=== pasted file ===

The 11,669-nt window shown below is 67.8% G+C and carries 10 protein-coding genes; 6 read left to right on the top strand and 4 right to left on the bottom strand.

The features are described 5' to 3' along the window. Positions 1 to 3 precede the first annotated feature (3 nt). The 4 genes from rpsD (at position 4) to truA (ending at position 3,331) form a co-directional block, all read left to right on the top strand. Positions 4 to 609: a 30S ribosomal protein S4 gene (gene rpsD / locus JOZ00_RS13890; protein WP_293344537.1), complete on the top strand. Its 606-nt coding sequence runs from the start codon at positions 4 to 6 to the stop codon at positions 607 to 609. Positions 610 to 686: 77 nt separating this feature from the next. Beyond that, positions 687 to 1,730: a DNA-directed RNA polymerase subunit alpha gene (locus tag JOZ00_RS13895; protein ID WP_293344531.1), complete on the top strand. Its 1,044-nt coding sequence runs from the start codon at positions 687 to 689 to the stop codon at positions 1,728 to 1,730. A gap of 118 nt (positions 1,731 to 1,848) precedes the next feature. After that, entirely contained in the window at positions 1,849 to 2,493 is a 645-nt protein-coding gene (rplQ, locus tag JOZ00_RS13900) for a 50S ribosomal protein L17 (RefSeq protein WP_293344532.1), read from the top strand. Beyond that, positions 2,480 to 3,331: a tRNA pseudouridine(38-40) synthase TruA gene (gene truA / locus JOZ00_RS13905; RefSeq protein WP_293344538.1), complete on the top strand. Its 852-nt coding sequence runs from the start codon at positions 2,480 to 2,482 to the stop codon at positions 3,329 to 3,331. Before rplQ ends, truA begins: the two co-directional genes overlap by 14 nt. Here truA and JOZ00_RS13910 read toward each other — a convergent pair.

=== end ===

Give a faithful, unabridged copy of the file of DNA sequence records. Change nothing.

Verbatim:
The 11,669-nt window shown below is 67.8% G+C and carries 10 protein-coding genes; 6 read left to right on the top strand and 4 right to left on the bottom strand.

The features are described 5' to 3' along the window. Positions 1 to 3 precede the first annotated feature (3 nt). The 4 genes from rpsD (at position 4) to truA (ending at position 3,331) form a co-directional block, all read left to right on the top strand. Positions 4 to 609: a 30S ribosomal protein S4 gene (gene rpsD / locus JOZ00_RS13890; protein WP_293344537.1), complete on the top strand. Its 606-nt coding sequence runs from the start codon at positions 4 to 6 to the stop codon at positions 607 to 609. Positions 610 to 686: 77 nt separating this feature from the next. Beyond that, positions 687 to 1,730: a DNA-directed RNA polymerase subunit alpha gene (locus tag JOZ00_RS13895; protein ID WP_293344531.1), complete on the top strand. Its 1,044-nt coding sequence runs from the start codon at positions 687 to 689 to the stop codon at positions 1,728 to 1,730. A gap of 118 nt (positions 1,731 to 1,848) precedes the next feature. After that, entirely contained in the window at positions 1,849 to 2,493 is a 645-nt protein-coding gene (rplQ, locus tag JOZ00_RS13900) for a 50S ribosomal protein L17 (RefSeq protein WP_293344532.1), read from the top strand. Beyond that, positions 2,480 to 3,331: a tRNA pseudouridine(38-40) synthase TruA gene (gene truA / locus JOZ00_RS13905; RefSeq protein WP_293344538.1), complete on the top strand. Its 852-nt coding sequence runs from the start codon at positions 2,480 to 2,482 to the stop codon at positions 3,329 to 3,331. Before rplQ ends, truA begins: the two co-directional genes overlap by 14 nt. Here truA and JOZ00_RS13910 read toward each other — a convergent pair.